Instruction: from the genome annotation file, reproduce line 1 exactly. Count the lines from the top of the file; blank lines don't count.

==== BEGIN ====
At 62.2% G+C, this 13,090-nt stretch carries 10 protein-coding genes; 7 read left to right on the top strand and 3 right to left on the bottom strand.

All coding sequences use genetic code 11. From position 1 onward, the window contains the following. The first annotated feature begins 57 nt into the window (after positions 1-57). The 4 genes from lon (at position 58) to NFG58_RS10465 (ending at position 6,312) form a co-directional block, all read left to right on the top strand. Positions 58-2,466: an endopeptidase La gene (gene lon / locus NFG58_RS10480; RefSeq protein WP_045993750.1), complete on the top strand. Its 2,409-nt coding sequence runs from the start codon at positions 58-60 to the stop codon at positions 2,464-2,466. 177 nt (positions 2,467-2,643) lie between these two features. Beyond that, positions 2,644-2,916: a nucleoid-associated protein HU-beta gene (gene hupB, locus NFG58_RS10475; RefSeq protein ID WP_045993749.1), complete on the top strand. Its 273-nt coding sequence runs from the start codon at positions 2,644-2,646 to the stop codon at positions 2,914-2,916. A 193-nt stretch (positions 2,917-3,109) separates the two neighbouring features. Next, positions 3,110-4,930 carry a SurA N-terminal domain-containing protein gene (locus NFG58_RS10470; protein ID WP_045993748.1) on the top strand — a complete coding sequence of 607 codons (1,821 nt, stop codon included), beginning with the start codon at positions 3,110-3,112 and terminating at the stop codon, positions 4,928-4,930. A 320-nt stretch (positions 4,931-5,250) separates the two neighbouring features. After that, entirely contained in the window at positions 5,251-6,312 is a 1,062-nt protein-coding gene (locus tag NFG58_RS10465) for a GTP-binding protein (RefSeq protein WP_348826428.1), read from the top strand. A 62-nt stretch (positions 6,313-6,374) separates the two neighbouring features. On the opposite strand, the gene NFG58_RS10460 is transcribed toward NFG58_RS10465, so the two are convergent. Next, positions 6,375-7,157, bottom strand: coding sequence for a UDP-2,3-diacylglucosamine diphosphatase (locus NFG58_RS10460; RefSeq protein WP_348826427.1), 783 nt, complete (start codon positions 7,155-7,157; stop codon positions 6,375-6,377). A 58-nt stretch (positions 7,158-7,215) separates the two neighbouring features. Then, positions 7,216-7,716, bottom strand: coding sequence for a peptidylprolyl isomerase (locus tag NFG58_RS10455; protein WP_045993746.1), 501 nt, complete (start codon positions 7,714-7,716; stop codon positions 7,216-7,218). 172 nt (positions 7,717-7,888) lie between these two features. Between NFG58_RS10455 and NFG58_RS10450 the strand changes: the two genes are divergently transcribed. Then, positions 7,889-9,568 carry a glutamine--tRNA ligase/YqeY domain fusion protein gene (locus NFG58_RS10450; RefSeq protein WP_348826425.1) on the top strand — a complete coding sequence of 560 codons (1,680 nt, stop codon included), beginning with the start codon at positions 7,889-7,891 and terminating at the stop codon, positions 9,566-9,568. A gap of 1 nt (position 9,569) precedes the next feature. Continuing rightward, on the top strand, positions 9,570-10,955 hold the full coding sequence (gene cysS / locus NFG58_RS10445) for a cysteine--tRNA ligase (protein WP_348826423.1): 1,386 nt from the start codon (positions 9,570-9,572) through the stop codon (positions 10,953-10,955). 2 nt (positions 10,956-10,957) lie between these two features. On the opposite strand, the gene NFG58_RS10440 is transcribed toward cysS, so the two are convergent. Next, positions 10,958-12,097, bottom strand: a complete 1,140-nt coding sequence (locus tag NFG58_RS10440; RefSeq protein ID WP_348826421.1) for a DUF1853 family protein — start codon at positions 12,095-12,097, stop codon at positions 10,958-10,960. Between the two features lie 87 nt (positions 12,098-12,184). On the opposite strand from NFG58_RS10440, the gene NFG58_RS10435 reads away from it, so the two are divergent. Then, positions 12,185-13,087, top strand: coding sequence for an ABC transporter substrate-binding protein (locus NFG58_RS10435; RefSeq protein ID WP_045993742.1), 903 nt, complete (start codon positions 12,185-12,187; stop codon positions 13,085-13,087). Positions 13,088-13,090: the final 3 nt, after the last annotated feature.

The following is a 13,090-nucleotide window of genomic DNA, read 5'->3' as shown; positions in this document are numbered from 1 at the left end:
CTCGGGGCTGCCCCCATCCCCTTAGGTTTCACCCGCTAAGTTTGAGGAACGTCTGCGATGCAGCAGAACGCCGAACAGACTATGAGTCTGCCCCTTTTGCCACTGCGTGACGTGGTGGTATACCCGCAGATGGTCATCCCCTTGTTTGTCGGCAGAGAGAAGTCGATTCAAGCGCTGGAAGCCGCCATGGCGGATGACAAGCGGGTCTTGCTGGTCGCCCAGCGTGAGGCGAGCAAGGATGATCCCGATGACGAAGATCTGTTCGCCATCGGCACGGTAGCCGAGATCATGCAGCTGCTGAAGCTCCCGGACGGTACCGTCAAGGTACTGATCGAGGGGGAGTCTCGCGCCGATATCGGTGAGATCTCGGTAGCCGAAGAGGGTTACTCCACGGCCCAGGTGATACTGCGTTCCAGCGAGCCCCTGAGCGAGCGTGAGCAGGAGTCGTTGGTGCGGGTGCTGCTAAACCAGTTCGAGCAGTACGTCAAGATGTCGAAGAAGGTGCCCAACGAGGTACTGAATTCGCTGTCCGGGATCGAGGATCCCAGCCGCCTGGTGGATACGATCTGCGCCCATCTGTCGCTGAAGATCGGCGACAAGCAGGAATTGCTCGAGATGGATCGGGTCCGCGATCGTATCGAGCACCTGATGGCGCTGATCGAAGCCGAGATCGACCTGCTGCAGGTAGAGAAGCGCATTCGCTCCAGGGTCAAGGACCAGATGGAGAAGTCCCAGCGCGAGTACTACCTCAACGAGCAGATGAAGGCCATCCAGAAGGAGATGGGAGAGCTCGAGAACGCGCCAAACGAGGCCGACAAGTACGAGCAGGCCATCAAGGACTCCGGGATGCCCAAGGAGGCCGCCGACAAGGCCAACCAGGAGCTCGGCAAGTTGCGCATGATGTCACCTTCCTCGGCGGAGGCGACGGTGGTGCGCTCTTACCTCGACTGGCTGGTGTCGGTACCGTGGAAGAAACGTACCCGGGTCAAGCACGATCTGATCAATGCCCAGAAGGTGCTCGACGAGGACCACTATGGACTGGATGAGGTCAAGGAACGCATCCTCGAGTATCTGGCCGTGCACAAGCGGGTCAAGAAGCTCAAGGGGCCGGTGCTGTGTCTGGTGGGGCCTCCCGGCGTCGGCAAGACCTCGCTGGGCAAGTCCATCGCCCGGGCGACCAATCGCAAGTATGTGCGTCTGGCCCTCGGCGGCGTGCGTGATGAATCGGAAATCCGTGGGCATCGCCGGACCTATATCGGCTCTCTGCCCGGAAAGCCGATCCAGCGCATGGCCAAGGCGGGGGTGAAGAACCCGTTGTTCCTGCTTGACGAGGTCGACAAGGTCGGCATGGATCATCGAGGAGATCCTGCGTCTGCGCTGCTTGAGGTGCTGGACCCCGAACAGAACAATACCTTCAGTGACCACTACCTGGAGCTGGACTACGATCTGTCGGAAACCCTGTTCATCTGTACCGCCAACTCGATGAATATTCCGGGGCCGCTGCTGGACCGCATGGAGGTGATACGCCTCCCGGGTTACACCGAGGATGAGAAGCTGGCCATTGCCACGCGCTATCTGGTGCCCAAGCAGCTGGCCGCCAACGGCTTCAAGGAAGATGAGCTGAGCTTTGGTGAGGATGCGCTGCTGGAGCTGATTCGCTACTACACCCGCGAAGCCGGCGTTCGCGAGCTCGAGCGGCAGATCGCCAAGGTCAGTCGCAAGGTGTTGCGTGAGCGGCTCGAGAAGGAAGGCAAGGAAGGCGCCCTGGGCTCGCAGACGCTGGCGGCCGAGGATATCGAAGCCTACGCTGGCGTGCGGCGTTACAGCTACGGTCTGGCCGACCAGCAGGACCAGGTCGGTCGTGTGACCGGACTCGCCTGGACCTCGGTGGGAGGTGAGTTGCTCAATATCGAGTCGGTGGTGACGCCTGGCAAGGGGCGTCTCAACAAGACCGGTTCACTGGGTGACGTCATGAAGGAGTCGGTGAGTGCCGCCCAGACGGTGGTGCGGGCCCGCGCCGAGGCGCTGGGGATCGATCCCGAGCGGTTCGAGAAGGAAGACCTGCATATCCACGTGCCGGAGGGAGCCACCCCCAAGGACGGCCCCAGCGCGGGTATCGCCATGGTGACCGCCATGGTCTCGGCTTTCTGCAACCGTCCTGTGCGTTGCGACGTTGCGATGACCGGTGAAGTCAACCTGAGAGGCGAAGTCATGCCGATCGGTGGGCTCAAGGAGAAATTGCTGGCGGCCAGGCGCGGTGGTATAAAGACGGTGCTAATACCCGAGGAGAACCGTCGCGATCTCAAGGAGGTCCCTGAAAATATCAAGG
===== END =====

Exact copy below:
At 62.2% G+C, this 13,090-nt stretch carries 10 protein-coding genes; 7 read left to right on the top strand and 3 right to left on the bottom strand.